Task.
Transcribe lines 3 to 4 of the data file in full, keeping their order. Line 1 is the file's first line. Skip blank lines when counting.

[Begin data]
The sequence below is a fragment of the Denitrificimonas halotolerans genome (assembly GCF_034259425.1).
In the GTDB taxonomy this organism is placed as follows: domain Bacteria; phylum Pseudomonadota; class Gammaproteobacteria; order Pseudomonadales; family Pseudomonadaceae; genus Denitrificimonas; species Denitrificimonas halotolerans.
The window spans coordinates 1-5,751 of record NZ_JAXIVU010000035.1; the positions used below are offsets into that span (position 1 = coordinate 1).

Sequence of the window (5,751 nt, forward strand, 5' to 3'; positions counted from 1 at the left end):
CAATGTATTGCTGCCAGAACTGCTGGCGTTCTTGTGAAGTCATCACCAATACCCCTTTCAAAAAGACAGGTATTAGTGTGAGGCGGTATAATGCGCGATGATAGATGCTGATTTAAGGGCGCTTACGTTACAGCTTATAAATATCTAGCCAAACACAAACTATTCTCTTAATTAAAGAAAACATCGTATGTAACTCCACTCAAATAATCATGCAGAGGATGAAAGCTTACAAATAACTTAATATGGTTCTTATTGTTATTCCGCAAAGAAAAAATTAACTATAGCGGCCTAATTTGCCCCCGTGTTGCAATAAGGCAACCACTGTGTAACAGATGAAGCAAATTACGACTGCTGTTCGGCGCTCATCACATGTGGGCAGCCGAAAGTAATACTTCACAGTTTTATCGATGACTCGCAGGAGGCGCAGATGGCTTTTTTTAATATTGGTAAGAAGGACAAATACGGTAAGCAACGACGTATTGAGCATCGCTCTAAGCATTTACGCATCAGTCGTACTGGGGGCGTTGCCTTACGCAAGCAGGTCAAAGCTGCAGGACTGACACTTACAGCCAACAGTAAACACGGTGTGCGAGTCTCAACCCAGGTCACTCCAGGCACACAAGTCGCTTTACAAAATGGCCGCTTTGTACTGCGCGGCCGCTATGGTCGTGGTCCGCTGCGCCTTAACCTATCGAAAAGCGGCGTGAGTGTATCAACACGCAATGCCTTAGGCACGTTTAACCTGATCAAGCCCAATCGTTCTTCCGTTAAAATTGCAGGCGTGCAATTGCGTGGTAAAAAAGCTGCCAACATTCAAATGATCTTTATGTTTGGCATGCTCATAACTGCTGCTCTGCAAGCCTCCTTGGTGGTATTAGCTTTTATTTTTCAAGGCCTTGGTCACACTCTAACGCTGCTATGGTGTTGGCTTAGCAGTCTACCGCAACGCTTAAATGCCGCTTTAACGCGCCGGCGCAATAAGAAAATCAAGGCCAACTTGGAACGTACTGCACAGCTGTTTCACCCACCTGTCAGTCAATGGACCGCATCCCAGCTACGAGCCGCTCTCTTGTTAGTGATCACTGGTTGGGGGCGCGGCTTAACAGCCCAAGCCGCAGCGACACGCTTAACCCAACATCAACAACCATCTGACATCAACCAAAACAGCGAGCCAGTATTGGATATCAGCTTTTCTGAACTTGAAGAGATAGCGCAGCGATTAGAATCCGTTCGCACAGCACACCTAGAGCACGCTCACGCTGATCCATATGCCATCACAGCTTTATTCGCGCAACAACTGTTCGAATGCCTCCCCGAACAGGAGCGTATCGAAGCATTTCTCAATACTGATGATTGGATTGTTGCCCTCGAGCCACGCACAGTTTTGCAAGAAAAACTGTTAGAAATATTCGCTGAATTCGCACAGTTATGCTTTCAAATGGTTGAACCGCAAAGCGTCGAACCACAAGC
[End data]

The window spans coordinates 1-5,751 of record NZ_JAXIVU010000035.1; the positions used below are offsets into that span (position 1 = coordinate 1).

Sequence of the window (5,751 nt, forward strand, 5' to 3'; positions counted from 1 at the left end):